But love was better the second time around, and on July 16th, 1972, (just four days before Natalie’s thirty-fourth birthday) she and Robert Wagner retied the knot. Natasha was then two and Katie was eight, they were the flower girls.

The career that once consumed her life now took a back seat to Natalie’s new role as wife and mother. Then, two years after her wedding, in March 1974, another treasure arrived. It was her second daughter, Courtney Brooke.

Natalie lived a life that most people can only dream. She had become a legend in her own time, and knew the joys of being a mother and wife. But the family’s paramount joy was about to become their ultimate sorrow as Natalie was destined to be like a candle burning bright, but not burning long!

After being a film star for over thirty-five years, Natalie Wood had found her deepest sense of purpose in a marriage and family and that’s what provided her with the love and acceptance she once looked for in a career. Natalie was truly excited about life; it was filled with new possibilities and the wonder of her children. Natasha says, "I think Mommy had a real zest for life. Everything mattered to her, you know, the holidays mattered to her, birthdays mattered. We were ‘it’ for her I think. I really think that!"

In November 1981, friends and family gathered at the Wagners’ house for Thanksgiving. As always, Natalie’s mother was there, despite the strains over the years, family ties bound her and her mother, but one family member, however, was missing. The year before, her father had died.

Natalie and R.J. had a lot to be thankful for during their ninth year of marriage. Natalie was working on Brainstorm, her forty-fifth film. In February she was going to star in Anastasia, her first stage play, and they were all enjoying the warmth and happiness of the holiday season.

On 27th November, after stormy weather had passed, R.J. and Natalie went out on their boat, The Splendour. Natasha pleaded with her not to go. Joining them was Christopher Walken, Natalie’s co-star from Brainstorm. Sometime after midnight on Saturday, November 28th, Natalie said goodnight to R.J. and left him talking to Walken on the main deck. That was the last time Robert Wagner would ever kiss her goodnight.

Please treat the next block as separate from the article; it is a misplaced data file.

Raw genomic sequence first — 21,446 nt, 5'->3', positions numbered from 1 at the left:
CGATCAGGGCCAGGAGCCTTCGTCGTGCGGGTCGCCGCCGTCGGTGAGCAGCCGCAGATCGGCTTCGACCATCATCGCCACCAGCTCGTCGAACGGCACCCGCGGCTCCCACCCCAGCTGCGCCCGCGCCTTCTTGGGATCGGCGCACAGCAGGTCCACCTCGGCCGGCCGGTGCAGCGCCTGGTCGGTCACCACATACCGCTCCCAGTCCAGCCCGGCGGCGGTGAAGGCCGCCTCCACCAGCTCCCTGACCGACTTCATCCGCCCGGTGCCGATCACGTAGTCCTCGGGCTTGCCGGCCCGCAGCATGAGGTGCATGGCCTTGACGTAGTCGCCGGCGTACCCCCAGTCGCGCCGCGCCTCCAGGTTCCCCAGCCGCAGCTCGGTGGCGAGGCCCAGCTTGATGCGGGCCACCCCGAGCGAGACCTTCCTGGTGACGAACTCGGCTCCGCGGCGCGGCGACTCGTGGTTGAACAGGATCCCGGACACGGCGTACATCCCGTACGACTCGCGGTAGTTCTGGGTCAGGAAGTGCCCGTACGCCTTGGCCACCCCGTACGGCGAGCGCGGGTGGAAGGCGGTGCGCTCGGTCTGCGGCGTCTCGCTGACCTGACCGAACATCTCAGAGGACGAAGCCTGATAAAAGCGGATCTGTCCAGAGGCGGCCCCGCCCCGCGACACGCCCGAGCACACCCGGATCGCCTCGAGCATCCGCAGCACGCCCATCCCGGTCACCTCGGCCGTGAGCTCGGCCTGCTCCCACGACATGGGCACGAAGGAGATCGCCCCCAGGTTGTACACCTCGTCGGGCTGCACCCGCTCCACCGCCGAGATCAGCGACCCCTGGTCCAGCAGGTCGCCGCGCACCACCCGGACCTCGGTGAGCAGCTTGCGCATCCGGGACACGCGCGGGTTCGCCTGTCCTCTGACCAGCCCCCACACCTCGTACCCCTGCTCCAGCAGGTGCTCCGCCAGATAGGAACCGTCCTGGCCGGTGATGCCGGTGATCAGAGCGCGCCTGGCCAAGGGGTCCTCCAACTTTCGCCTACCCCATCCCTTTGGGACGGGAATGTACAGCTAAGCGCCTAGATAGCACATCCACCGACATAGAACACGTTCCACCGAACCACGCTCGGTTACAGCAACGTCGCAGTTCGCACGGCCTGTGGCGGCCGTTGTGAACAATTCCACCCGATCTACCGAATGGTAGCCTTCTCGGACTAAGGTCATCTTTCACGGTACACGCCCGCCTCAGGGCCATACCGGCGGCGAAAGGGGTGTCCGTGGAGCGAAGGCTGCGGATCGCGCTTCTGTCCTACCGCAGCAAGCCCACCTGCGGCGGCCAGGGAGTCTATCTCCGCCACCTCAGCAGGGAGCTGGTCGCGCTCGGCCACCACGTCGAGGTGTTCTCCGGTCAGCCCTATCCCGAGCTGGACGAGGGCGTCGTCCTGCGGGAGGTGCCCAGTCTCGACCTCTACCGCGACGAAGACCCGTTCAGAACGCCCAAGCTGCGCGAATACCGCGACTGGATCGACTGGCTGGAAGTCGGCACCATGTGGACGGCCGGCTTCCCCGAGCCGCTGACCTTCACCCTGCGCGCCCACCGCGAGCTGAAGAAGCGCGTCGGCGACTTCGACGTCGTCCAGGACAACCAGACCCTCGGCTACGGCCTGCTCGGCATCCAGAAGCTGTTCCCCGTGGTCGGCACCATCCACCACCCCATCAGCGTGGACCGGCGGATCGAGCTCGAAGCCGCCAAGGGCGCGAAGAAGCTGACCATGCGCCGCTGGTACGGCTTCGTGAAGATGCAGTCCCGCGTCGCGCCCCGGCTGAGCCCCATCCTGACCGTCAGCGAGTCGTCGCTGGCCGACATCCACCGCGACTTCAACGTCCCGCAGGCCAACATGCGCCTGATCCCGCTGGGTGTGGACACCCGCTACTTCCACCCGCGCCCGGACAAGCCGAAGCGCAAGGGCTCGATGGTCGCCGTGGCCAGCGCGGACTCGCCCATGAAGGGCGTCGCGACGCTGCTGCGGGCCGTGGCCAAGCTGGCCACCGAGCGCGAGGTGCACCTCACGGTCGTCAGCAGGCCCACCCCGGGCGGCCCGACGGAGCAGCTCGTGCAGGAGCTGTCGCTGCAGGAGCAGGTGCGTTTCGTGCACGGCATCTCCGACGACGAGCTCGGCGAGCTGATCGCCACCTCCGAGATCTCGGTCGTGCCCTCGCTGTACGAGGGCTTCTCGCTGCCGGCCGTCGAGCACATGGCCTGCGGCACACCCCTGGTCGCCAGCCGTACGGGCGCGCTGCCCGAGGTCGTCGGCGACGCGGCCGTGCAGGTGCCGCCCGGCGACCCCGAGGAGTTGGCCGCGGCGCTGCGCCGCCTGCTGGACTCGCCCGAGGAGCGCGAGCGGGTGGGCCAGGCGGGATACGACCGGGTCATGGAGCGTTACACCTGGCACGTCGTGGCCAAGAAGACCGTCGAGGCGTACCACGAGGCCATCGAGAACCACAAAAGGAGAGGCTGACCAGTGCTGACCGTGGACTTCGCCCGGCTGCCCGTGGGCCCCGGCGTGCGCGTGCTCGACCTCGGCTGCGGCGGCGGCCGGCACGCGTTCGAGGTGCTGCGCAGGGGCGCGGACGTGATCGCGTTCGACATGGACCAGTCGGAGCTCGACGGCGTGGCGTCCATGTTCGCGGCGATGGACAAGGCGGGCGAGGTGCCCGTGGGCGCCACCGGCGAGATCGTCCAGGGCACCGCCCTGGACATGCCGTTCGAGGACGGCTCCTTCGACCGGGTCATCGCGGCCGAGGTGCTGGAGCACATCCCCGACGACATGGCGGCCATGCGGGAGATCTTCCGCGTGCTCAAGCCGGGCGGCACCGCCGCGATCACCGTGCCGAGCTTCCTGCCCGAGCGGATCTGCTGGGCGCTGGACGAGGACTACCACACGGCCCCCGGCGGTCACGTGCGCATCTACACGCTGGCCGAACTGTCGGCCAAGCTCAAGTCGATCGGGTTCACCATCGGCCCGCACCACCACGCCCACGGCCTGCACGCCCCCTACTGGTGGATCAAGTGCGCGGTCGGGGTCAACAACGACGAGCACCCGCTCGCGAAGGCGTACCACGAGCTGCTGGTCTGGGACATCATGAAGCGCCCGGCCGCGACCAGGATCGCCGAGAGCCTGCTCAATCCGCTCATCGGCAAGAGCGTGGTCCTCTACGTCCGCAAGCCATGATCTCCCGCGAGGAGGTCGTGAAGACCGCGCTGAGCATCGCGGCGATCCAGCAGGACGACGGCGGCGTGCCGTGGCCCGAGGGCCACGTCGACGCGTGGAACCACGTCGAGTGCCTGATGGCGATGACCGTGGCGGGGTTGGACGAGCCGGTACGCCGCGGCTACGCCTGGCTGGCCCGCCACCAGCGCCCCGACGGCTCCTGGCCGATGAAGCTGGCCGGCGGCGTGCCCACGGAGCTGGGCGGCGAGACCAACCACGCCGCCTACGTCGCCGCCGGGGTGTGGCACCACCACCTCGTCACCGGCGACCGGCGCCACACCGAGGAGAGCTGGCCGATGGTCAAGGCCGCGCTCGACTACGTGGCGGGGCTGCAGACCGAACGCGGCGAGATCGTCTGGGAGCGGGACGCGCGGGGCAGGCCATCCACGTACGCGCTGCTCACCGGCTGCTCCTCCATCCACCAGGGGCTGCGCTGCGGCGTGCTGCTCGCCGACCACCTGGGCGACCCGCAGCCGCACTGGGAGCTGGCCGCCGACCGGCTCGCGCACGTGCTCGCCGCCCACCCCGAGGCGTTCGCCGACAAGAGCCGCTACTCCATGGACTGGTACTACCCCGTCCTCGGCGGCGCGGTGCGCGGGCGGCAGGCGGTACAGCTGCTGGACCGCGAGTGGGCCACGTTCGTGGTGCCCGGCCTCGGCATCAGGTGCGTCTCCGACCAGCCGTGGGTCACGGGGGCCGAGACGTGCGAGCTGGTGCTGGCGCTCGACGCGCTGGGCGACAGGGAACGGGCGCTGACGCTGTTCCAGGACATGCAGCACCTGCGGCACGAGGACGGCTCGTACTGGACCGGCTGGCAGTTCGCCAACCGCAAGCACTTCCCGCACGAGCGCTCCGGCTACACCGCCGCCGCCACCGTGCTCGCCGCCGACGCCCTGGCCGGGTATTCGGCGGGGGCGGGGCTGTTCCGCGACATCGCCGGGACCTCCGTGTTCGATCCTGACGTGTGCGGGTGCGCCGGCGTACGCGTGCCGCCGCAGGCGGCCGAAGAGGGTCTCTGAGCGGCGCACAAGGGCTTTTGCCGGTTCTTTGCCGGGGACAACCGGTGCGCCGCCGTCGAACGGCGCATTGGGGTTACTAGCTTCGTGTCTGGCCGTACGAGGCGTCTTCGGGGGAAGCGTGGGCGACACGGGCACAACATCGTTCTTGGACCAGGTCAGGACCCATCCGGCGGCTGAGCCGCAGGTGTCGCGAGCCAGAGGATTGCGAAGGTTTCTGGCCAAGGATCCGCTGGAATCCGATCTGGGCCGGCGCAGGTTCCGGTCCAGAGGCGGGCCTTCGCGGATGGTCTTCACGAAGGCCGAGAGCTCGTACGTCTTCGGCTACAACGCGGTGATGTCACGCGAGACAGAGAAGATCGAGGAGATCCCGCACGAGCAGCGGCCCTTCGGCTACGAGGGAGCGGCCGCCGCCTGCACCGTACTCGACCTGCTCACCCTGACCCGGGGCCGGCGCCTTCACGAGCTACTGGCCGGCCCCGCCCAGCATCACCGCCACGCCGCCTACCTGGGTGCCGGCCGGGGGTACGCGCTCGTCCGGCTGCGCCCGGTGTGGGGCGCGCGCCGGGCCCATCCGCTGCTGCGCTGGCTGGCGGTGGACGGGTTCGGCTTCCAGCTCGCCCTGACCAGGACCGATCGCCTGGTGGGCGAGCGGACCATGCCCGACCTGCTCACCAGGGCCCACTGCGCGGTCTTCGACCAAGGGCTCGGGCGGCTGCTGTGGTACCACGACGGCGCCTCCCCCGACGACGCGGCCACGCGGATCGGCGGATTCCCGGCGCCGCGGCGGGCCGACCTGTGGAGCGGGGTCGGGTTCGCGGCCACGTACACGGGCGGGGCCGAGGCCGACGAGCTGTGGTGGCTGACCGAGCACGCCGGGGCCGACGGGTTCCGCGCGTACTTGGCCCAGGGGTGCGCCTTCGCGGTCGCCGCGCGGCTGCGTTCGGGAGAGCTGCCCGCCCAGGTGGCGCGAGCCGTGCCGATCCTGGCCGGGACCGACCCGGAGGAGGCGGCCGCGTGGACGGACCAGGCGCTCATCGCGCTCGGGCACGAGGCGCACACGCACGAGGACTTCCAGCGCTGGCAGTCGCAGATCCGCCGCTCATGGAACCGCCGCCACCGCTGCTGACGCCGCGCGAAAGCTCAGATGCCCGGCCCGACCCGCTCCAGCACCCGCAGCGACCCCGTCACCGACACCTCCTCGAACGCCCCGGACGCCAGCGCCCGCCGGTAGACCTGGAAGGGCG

Somehow, Natalie accidentally slipped and fell overboard. When R.J. discovered that Natalie was missing, he called the authorities to help him search for her. The next morning, in the first hour of light, Natalie’s body was found. She had drowned.

Natasha remembers all too clearly how she felt after finding out of her mothers death. She says, "I don’t even think words now do that kind of intense grief justice. I know nothing like it, and I know that I never will!" Natalie’s youngest daughter, Courtney, also says, "I just know that it’s a big hole, and it’s missing, and I’m sure I will be able to find a way to fill it. But I think there will always be a longing for wanting to have a mother, you know, that I can just even call ‘Mommy’, you know, to her face!"

Robert Wagner was left with the bitter task of burying the mother of his children, and the woman who was his greatest love. How he managed his grief and carried on with two small children required every measure of strength he had, every ounce of hope. He says, "I just tried to get through the moment, get through the day, hoping that it would get better. I wondered many, many times, and sometimes still do, whether or not I can still go forward. But by the grace of god there’s a glue sometimes, and I also had a lot to go forward for. I had Courtney, and I had Natasha and I had a great love in my life. That’s a lot to be thankful for in one lifetime."

Natalie’s death was difficult to accept, and still is for her family. When she left for the boat that day, her children had every reason to believe when they kissed her goodbye, that they would see her soon, just like she promised.

But Natalie’s children will forever know a bitter sorrow, it is the irreplaceable loss of a mother taken from them in childhood, (Natasha was only 11 and Courtney, 7, when she died). What remains of her for them is kept alive on film, in photos and the memories of a short, but amazing life!

Courtney, Natalie’s youngest daughter, recalls dreaming of her mother. She says, "A lot of times, in my dreams for instance, she’ll come back and I’ll just think, ‘Oh God, you’re here. Where have you been?’ and she hasn’t been dead, she’s been somewhere else." Natasha also says she and Courtney find great comfort from their memories. "What I do when I feel really sad is, I always just look through the photo albums, and I always feel better because that’s such tangible memories of my relationship with her and how loved I felt by her," says Natasha.

For the man who loved her for most of her life, the feelings never go away. But the best parts of Natalie are forever alive in their children. Robert says, "One of my great regrets is that, one of the great sadness’ is that I would have her see what’s happening to our children. And maybe she is, who knows?"

Natalie Wood will forever be a part of American history, and the world over, immortalised as she is on film, but for her family, she will be loved and missed in every passing day. Their fondest memories are of the things she loved best: the springtime, the smell of gardenias, her incredible laugh, and her zest for life.

Design by Michelle Merryweather and Kris Martin